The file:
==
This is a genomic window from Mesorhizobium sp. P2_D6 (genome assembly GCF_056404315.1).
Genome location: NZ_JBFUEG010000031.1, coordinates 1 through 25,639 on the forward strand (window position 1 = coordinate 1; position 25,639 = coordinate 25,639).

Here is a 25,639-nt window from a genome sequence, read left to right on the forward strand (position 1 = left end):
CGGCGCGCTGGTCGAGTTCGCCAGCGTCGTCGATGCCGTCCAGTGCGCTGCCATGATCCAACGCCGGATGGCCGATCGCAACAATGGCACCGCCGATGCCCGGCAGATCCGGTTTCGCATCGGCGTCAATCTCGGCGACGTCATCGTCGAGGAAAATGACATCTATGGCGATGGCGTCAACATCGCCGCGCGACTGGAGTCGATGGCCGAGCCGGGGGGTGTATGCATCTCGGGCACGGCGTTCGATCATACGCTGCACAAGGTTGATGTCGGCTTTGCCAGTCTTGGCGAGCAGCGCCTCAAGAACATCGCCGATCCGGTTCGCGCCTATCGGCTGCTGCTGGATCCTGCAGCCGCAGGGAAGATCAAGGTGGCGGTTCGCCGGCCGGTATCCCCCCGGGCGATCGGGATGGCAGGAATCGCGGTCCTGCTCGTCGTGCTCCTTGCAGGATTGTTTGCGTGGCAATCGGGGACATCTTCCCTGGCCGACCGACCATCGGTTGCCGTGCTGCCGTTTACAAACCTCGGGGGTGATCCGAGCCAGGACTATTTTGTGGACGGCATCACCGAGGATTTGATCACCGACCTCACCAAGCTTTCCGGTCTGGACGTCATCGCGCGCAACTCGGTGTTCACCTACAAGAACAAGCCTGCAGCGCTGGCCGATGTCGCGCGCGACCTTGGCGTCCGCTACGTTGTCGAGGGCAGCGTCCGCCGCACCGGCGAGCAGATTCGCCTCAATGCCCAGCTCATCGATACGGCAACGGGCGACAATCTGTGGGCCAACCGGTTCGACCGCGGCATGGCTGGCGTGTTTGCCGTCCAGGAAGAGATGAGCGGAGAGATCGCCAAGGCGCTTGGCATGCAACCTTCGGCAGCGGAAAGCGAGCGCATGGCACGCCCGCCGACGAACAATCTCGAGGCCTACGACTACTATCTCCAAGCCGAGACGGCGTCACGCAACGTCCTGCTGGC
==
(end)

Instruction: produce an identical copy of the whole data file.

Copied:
This is a genomic window from Mesorhizobium sp. P2_D6 (genome assembly GCF_056404315.1).
Genome location: NZ_JBFUEG010000031.1, coordinates 1 through 25,639 on the forward strand (window position 1 = coordinate 1; position 25,639 = coordinate 25,639).

Here is a 25,639-nt window from a genome sequence, read left to right on the forward strand (position 1 = left end):
CGGCGCGCTGGTCGAGTTCGCCAGCGTCGTCGATGCCGTCCAGTGCGCTGCCATGATCCAACGCCGGATGGCCGATCGCAACAATGGCACCGCCGATGCCCGGCAGATCCGGTTTCGCATCGGCGTCAATCTCGGCGACGTCATCGTCGAGGAAAATGACATCTATGGCGATGGCGTCAACATCGCCGCGCGACTGGAGTCGATGGCCGAGCCGGGGGGTGTATGCATCTCGGGCACGGCGTTCGATCATACGCTGCACAAGGTTGATGTCGGCTTTGCCAGTCTTGGCGAGCAGCGCCTCAAGAACATCGCCGATCCGGTTCGCGCCTATCGGCTGCTGCTGGATCCTGCAGCCGCAGGGAAGATCAAGGTGGCGGTTCGCCGGCCGGTATCCCCCCGGGCGATCGGGATGGCAGGAATCGCGGTCCTGCTCGTCGTGCTCCTTGCAGGATTGTTTGCGTGGCAATCGGGGACATCTTCCCTGGCCGACCGACCATCGGTTGCCGTGCTGCCGTTTACAAACCTCGGGGGTGATCCGAGCCAGGACTATTTTGTGGACGGCATCACCGAGGATTTGATCACCGACCTCACCAAGCTTTCCGGTCTGGACGTCATCGCGCGCAACTCGGTGTTCACCTACAAGAACAAGCCTGCAGCGCTGGCCGATGTCGCGCGCGACCTTGGCGTCCGCTACGTTGTCGAGGGCAGCGTCCGCCGCACCGGCGAGCAGATTCGCCTCAATGCCCAGCTCATCGATACGGCAACGGGCGACAATCTGTGGGCCAACCGGTTCGACCGCGGCATGGCTGGCGTGTTTGCCGTCCAGGAAGAGATGAGCGGAGAGATCGCCAAGGCGCTTGGCATGCAACCTTCGGCAGCGGAAAGCGAGCGCATGGCACGCCCGCCGACGAACAATCTCGAGGCCTACGACTACTATCTCCAAGCCGAGACGGCGTCACGCAACGTCCTGCTGGC